Thursday, March 23, 2006


In today's blog, I review some basic proofs from Euclid's Elements relating to Parallelograms. These extend the results on parallel lines and are needed for the proofs on similar triangles which I use in my discussion about sin and cosin.

The diagrams are taken from David Joyce's web site on Euclid's Elements which I highly recommend.

Definition: Parallelogram

A parallelogram is any four-sided shape where opposite sides are parallel to each other.

Lemma 1: In parallelograms, opposite sides and opposite angles are congruent.


(1) Let ABCD be a parallelogram.

(2) AD is parallel to BC [Definition of Parallelogram]

(3) Alternate angles are congruent [see Lemma 2 here] gives us:
∠ DAC ≅ ∠ BCA
∠ DCA ≅ ∠ BAC

(4) Since line AC is congruent to itself, we can use the ASA lemma (see here) to conclude that triangle DAC ≅ triangle BCA

(5) But then corresponding sides are congruent which gives us (see here for definition of Congruent Triangles):

(6) And opposite angles are congruent since:
∠ ADC ≅ ∠ CBA [see here for definition of Congruent Triangles]

We can assume that ∠ DAB ≅ ∠ DCB since we could apply the same arguments #1 thru #6 to the diagonal DB as well.


Lemma 2: Parallelograms on the same base and in the same parallel are equal to each other.


(1) Let ABCD and EBCF be parallograms that share the same base BC and are colinear on AF.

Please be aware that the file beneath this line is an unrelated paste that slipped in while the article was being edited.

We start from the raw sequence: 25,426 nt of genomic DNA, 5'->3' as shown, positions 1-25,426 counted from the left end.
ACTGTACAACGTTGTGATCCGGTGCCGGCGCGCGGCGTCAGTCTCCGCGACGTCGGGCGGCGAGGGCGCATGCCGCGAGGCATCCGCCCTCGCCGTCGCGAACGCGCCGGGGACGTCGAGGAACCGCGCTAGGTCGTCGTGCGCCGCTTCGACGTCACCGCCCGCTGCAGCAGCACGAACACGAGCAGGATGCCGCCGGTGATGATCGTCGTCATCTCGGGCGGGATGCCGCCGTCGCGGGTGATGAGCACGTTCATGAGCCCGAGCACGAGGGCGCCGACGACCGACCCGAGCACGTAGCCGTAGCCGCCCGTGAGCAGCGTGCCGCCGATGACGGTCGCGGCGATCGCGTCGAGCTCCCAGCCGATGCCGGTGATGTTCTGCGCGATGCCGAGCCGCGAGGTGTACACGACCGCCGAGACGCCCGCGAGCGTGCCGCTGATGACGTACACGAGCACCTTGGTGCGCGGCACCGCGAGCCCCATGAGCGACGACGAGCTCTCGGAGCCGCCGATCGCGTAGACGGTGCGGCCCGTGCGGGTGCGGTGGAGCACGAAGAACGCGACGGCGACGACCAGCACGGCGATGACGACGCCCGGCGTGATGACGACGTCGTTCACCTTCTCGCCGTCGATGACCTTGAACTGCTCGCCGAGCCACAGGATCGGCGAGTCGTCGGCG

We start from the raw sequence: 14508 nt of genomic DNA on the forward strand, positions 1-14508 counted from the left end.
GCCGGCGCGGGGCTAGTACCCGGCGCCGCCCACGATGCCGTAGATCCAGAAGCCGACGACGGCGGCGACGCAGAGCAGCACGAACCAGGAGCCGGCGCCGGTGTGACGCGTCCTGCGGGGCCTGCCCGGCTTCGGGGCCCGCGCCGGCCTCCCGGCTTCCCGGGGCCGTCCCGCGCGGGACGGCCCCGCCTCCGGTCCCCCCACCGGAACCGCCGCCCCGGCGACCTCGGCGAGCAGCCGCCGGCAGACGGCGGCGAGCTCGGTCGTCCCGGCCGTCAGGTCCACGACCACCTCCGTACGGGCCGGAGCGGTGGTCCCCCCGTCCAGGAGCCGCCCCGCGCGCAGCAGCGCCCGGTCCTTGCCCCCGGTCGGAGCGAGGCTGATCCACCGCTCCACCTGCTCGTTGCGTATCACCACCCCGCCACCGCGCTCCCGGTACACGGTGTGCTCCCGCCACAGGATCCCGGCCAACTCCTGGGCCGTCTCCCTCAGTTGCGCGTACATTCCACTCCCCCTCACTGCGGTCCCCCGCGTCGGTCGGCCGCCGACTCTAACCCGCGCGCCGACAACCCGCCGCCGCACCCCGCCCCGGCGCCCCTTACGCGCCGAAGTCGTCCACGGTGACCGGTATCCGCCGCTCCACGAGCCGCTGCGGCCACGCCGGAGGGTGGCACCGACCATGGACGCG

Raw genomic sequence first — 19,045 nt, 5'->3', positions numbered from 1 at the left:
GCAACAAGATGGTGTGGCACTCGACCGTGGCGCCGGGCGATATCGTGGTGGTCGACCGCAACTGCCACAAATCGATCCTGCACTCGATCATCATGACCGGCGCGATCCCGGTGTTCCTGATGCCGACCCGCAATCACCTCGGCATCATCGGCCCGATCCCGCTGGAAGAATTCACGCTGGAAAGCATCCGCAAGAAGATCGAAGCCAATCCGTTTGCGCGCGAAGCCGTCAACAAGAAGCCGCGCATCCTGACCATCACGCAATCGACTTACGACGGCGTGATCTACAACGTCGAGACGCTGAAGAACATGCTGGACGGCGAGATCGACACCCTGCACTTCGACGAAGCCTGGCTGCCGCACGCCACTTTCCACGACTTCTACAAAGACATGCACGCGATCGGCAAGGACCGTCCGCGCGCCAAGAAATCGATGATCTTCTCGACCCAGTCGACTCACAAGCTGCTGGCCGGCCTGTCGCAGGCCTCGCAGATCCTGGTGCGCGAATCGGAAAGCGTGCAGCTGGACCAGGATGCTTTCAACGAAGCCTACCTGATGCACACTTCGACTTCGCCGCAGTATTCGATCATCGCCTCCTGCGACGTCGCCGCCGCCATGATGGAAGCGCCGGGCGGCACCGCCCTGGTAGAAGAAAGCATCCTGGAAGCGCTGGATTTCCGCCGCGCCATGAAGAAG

(2) AD ≅ EF since:

AD ≅ BC [Since they are opposite sides of ABCD from Lemma 1 above]
EF ≅ BC [Since they are opposite sides of EBCF from Lemma 1 above]

(3) AE ≅ DF since:

AE = AD + DE
DF = EF + DE

AD ≅ EF (from the previous step)

(4) Now we can use Postulate 1 to conclude triangle ABE ≅ triangle DCF since:

AB ≅ DC [Since they are opposite sides of ABCD, from Lemma 1 above]

AE ≅ DF [Step #3]

∠ EAB ≅ ∠ FDC [since AB is parallel to DC and since Corresponding angles are congruent for parallel lines -- see here]

(5) We note that the trapezoid ABGD has the same area as EGCF since:

Both are formed from subtracting the area of DGE.

(6) But this implies that that the parallelogram ABCD is congruent to EBCF since they both formed by adding GBC to each trapezoid above.


Lemma 3: Triangles with equal bases in the same parallels are equal to each other.

If ABC, DEF are triangles with BC ≅ EF; if AD is parallel to BF; and if C,E lie on BF; then, ABC ≅ DEF.


(1) Let G be a point colinear with AD such that BG is parallel to AC.

(2) Let H be a point colinear with AD such that FH is parallel to DE.

(3) Then GACB and DHFE are parallelograms [Definition of parallelograms]

(4) Then the area of GACB is equal to the area of DHFE [See Lemma 2 above]

(5) The area of triangle ABC is half the area of GACB; and the area of triangle DEF is half the area of DHFE since:

(a) From Lemma 1 above, we know that each triangle such as DEF is congruent to its other half (in the case of DEF its other half is FHD)

(b) But if both triangles are congruent, then each triangle is (1/2) the total area, that is, the area of each triangle is half the area of each parallelogram.

(6) Since GACB ≅ DHFE (#4), we have (in terms of areas):
ABC = (1/2)GACB
DEF = (1/2)GACB

So we can see that ABC ≅ DEF.


Corollary 3.1: If a parallelogram has the same base with a triangle and is in the same parallels, then the parallelogram is double the triangle.


(1) Let ABCD be a parallelogram

(2) Triangle ABC ≅ triangle EBC from Lemma 3 above.

(3) And triangle ABC ≅ triangle CDA by Side-Angle-Side (see here) since:

(a) AD ≅ BC (By Lemma 1 above)